King of Talk includes fave dish in menu
By Earl D.C. Bracamonte

Celebrated talk show host Boy Abunda joins the Goodah chain of dining outlets as both endorser and business partner. Although not known to be a culinary person, his recipe of Bistek Tagalog is now part of the restaurant's menu as Boy's Bistek.
“I know the food and how Goodah is such a comfort food resto. I'm investing my life and money into this deal. Goodah was part of my younger years and still is. Endorsing a brand, while largely financial in nature, is not solely a monetary transaction. You also need to answer queries like 'Will I be happy?' or 'Will I be believable?' as well as 'Will I be comfortable with the investors?'. I have dabbled in a number of smaller restaurants before the Yang brothers offered me the unique proposition to be both endorser and business partner,“ shared TV's King of Talk.
When Boy was just starting his career in the 80's, he was a regular at Goodah Greenhills, the 25-hour quick service restaurant that served rice meals and congee. Goodah was a concept ahead of its time in the local dining industry when it opened in 1982. In fact, its tagline 'Open 25 Hours' remain an assurance that people from all walks of life had a place to go no matter the time of day or night, for their fixations of comfort food and popular breakfast fare.
“We bought all the remaining VIVA company shares as well as those of Ramon Rodriguez to wholly own the label. It took us more than two years to revamp everything. We will be doing another face-lift soon. But this one's more of an evolution type; with minor changes in color, graphics and decor to update our new look.
“We will be opening two more branches for 2015. Next year, we're going for five to ten more branches. We will most probably put outlets in the NLEX and SLEX exit points. Our market has changed. Even the music in our restaurants have changed. Our '80s clients have changed as well, though they still visit us from time to time. In their stead are the millennials who may be budget-conscious but whose palate have evolved and going not only for price points but rather on value for money. We still continue importing meat because the local producers can't keep up with filling the increasing demand from the local food industry,” shared Timmy Yang, president of Soyamensa Foods Inc.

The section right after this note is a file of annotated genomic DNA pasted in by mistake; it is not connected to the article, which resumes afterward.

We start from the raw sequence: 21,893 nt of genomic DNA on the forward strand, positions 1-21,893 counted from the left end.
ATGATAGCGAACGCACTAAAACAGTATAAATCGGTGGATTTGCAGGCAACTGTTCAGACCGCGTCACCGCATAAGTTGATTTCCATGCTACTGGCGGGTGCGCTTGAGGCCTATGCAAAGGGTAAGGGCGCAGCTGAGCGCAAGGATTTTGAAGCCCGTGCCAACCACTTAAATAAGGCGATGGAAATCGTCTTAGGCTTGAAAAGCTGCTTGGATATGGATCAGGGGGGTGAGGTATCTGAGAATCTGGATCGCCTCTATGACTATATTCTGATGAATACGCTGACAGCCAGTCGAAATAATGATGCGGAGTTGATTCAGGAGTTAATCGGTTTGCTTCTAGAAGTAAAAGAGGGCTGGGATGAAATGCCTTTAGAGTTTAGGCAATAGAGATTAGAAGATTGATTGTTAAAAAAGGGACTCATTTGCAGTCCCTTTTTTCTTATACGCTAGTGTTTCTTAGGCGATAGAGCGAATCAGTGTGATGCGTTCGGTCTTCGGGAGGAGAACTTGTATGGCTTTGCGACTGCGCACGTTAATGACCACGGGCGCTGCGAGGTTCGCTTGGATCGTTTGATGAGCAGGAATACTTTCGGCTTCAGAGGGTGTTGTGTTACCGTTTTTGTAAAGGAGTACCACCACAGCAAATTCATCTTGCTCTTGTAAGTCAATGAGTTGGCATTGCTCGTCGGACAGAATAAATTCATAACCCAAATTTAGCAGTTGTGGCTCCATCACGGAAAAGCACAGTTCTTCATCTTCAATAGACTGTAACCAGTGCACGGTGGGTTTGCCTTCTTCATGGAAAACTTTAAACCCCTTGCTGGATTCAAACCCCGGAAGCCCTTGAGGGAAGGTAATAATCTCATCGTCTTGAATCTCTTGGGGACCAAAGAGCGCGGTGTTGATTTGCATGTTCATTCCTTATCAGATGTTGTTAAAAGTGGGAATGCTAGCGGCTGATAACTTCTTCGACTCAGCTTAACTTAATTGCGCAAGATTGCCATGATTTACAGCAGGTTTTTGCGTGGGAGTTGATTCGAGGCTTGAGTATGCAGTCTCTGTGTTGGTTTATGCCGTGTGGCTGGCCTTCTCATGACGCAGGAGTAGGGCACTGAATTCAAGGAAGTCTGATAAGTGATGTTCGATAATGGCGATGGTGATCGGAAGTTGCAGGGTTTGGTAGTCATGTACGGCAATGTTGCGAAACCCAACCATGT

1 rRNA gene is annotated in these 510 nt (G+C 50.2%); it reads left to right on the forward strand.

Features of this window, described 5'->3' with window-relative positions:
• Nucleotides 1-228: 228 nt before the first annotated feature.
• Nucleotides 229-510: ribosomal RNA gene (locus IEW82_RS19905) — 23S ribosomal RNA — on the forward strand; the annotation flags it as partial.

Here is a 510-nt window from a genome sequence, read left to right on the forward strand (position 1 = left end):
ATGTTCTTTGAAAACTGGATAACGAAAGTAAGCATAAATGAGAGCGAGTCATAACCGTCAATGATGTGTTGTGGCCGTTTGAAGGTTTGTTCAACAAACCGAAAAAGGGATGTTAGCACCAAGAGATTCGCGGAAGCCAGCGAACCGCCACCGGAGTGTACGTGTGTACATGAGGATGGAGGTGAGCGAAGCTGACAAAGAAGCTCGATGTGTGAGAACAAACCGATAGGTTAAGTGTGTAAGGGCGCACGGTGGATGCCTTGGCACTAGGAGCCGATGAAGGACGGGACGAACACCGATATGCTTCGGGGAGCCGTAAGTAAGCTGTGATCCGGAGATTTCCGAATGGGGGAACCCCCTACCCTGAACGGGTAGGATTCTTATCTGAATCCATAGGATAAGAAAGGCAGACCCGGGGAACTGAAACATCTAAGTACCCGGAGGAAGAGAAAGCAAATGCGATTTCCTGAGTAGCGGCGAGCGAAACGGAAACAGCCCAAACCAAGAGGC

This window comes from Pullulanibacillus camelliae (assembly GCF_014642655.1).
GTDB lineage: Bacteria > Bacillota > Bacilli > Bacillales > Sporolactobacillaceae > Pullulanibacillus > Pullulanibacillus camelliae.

Goodah, in fact, coined the term “tapsi” to refer to an order of tapa and sinangag. The addition of fried egg to that rice meal resulted in the staple that is now known as 'tapsilog.' Through the years, its menu has expanded to include a variety of Filipino favorites that are now staples in eateries and casual dining outlets throughout the archipelago. Aside from tapsilog, the other spawned options include tocilog (tocino), longsilog (longganis), adsilog (adobo), and bangsilog (bangus).
When the Yang brothers invited Boy to become their brand ambassador as well as business partner, he did not hesitate in accepting the proposal. “I'm now one of the brand's seven business partners. We have looked at the possibilities of opening in the suburbs but encountered problems with the commissary. Perhaps that aspect has to be handled by a different supplier,” Boy continued.
Boy's favorite at Goodah has always been its Bistek Tagalog, the favorite Pinoy dish of stir-fried tender beef slices marinated in soy sauce and citrus. He knows his way around his home kitchen and has his own recipe of Bistek Tagalog, simply called Boy's Bistek, that he now shares as part of Goodah's menu.
“My favorite Pinoy dishes are adobo, bulalo and bistek tagalog. For Boy's Bistek, I combined Goodah's recipe with my own using sirloin meat. My niece, who's a chef, helped me in the perfection of the dish. Your choice of meat to use has a lot to say in the taste of your dish. I then marinate the meat overnight with soy sauce and the combined sourness of calamansi and lemon. If I want a little zing, I simply use peppers that were harvested in a specific manner. A pepper's taste is determined at the time of its harvest. Sometimes, I use the ones that are still green in color.
“We'd like to bring back the old days when the destination after your last destination is Goodah. There are six branches (Bicutan, MarketMarket, Sucat, Gate 5 Greenhills, Eastwood and Metrowalk) and I'm now part of the journey. Listen to your market. Evolve and adjust with your target audience,” enthused Boy.
Goodah is one dining destination that today's millenial market will surely embrace with its delicious value-for-money meals, just as many Pinoy food lovers have in the past. For more information, simply visit the company Web site, For delivery, simply dial 4-707070.


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